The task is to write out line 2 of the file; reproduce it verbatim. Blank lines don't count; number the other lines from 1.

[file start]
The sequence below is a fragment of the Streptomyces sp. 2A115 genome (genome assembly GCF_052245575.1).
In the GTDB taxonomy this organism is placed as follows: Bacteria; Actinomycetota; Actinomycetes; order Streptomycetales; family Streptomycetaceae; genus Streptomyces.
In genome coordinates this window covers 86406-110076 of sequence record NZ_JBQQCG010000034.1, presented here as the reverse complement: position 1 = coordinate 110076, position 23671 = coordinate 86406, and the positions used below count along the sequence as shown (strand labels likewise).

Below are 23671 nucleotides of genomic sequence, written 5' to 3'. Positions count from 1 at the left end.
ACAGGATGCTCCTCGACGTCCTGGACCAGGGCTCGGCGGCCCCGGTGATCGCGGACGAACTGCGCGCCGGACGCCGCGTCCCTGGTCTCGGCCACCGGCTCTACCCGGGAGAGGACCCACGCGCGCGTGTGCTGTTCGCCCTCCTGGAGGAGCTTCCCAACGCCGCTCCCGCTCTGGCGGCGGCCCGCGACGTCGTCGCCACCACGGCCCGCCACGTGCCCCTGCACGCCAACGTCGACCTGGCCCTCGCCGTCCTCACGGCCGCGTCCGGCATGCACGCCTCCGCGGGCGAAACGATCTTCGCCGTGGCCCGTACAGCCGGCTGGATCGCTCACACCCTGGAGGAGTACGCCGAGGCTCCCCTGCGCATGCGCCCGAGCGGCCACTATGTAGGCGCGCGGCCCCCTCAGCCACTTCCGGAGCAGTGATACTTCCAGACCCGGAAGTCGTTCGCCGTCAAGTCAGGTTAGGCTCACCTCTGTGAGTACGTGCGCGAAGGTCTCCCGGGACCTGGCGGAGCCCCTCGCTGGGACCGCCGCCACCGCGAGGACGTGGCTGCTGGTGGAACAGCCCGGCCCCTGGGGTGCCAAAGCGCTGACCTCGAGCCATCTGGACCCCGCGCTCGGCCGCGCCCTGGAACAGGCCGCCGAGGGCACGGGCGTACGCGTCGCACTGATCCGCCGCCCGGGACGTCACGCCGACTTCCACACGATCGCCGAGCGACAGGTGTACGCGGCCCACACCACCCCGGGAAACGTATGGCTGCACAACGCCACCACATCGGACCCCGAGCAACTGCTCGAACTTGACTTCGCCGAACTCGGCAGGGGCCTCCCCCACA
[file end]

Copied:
In the GTDB taxonomy this organism is placed as follows: Bacteria; Actinomycetota; Actinomycetes; order Streptomycetales; family Streptomycetaceae; genus Streptomyces.